Giovanni Castiglioni on the MV Agusta F3, Harley-Davidson and two secret new models

Dailies, Galleries -

By

We’ve been trying to make it happen since the deal was announced in August. This morning, it finally did. A frank and open discussion about the future of MV Agusta with its new 30-year-old CEO, Giovanni Castiglioni. This is the first English-language interview a Castiglioni has given since Harley paid the family to take MV back, just two years after  The Motor Company bought it from them. What’s he tell us? Well, that the three-cylinder, 675cc MV Agusta F3 should make 140bhp, for starters.

Giovanni with his dad, Claudio.

On getting MV back

“It was quite a difficult job, even more difficult than I think anyone knows, but after nine months of dealing, we managed to acquire the company from Harley and I think it’s great both for the company and for our personnel. And, I think, the image of an Italian brand, even though Harley did a very good job in those two years.”

“It is very exciting. My wife thinks that I am completely crazy to do something like this. Sometimes passion comes before rational thinking.”

“Unfortunately, over the two years with Harley-Davidson, the company got used to spending lots of money because there was a big company behind it supplying lot of money to the company every month. We have had to lay off a bit of personnel, we have reduced the costs of things that are not compulsory to the company. It is tough, not easy.”

On Harley-Davidson

“Harley-Davidson invested a lot of money in the company, over €60 million in capital. All the investment in the four-cylinder line, the F4 and the Brutale 990 and 1090, and last year they invested another €10 million on the three-cylinder platform that we will release next year.”

“The best thing they did in the company was the amount of cash they invested in new products. The negative thing is that Harley-Davidson is a multi-national company and it’s a very heavy company in terms of management which, for a small company like MV, isn’t a great combination.”

On expanding MV’s product line

“We are in supersport and hypersport  at the moment. We are also looking at other segments but we we need to do the best we can in our market, where our brand is recognized. I absolutely agree with you that the market for sportsbikes is shrinking, probably it will shrink more next year, but MV is recognized for being a sport brand. Don’t forget that we also have the Cagiva brand, which was great in the past for bikes like the Elefant and those kinds of bikes. I don’t think today is the right moment for MV to move into sport touring or proper touring bikes, not at the moment.”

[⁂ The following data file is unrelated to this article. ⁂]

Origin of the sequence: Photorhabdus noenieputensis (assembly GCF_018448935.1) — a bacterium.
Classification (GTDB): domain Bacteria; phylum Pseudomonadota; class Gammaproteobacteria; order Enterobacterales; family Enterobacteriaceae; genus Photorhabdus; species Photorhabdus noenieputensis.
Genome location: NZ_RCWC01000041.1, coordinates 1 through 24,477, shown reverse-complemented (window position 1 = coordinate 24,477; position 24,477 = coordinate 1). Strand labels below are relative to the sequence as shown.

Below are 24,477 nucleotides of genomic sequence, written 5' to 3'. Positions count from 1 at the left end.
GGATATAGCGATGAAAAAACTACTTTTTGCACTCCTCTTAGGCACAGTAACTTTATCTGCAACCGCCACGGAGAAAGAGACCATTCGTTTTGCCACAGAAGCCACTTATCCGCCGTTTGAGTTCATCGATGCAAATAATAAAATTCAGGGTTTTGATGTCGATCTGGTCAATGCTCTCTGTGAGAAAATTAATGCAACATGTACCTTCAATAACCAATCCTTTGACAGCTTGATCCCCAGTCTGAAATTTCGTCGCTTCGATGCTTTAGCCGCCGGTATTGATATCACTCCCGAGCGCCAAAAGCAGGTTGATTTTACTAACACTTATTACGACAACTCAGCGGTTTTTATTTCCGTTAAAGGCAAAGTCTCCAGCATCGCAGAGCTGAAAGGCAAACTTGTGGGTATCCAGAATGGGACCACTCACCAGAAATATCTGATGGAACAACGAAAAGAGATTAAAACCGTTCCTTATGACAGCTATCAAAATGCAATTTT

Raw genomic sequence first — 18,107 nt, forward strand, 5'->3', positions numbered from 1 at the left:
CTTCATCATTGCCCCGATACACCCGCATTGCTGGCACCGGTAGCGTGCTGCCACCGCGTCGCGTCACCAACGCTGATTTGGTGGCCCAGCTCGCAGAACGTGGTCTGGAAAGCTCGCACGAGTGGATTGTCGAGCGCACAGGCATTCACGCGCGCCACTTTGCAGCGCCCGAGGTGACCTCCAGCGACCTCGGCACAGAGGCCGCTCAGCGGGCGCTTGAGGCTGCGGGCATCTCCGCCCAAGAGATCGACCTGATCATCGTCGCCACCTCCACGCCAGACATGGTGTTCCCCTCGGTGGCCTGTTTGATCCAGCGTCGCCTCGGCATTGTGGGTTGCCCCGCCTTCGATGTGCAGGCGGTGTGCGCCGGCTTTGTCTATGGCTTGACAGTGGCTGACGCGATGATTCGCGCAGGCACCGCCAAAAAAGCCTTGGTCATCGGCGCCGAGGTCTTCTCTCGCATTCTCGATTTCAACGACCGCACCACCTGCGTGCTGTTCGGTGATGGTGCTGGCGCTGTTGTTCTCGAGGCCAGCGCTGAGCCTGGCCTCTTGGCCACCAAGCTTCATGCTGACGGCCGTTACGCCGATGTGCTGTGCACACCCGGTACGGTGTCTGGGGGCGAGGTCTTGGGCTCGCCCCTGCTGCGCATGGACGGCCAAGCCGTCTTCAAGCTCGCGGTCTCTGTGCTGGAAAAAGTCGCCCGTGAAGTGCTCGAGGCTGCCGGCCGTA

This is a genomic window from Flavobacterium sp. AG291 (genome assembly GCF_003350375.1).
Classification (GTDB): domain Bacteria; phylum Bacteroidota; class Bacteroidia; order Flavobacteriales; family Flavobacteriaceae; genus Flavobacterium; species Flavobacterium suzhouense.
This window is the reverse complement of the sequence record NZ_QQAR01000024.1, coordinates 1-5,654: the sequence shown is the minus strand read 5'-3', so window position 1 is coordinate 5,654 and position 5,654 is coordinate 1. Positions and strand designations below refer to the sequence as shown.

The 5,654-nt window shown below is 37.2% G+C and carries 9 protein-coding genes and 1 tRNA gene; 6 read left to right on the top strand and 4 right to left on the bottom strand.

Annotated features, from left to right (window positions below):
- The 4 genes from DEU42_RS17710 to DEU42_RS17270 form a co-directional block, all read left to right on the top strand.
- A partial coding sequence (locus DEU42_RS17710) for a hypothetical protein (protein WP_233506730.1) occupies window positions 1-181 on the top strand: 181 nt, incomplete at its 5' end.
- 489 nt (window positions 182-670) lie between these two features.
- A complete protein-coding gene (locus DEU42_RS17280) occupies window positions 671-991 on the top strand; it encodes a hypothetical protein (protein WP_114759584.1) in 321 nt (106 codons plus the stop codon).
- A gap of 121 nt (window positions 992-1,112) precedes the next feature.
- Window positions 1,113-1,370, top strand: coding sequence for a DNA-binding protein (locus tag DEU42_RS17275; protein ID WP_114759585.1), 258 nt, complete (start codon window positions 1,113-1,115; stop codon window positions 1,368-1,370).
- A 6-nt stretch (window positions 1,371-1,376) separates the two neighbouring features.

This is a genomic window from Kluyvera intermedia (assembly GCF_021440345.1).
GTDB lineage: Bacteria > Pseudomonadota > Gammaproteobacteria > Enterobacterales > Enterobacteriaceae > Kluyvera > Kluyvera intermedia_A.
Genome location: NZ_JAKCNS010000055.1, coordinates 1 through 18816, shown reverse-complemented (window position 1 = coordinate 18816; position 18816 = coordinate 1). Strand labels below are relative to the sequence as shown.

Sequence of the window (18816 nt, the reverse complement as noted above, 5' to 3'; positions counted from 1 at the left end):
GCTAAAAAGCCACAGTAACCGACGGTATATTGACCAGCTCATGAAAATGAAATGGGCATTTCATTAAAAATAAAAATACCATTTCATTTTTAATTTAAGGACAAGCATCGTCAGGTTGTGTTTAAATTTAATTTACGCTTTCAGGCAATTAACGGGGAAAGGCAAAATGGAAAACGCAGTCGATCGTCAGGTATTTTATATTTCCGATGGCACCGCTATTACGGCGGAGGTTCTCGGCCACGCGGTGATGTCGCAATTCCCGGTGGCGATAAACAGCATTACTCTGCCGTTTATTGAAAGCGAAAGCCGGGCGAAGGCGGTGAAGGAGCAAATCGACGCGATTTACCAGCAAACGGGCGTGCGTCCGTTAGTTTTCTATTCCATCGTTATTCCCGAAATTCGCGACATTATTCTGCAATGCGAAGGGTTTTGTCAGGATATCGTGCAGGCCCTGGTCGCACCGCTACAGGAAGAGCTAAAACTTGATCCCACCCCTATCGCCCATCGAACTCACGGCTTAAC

On the MV Agusta brand

“Design, heritage, tradition and technology. We emphasize a lot on our logo. It’s one of the only brands that really has an important logo that reconnects to the past, to the airplane company, to the engineering company where MV started. In terms of product, MV is different from our competitors in its uniqueness, its exclusivity. I believe that whenever MV makes a product, we have to make always something faster and more powerful than anyone else. Because, when you buy an MV Agusta, you spend more, so you’re looking for more. That’s what we’re aiming for for the three-cylinder.”

On the F3

“The design of the bike, I have to say, It’s really unique, but it has a family feeling of an MV. The engine is really different from the competitors because it is full ride-by-wire; it’s completely new and has more performance. At the bench, we are now around 137bhp, so we think we can reach 140. This will be the first three-cylinder that is completely electronic, completely ride-by-wire and there are some specs in the engine, that our engineers will need to tell you about, that are different from the others.”

“The F3 will be the smallest bike that’s ever been produced in this category. It’s like a 125.”

“At the moment, we’re finishing our engineering and prototyping. The engine already did 70,000 miles without any problems. We have good results of reliability and good results of performance. Let’s say that we have done 90 percent and now have 10 percent to go. Production will start in October of next year.”

“The pricing is already decided. The price will be €11,500, which is in direct competition with the rivals [the 128bhp Triumph Daytona 675 retails for €11,590 in Italy]. There is a small premium because an MV is a rich bike, but with all the competition between €10,500 and €11,200, we’re not far above. It is a really competitive price for an MV.”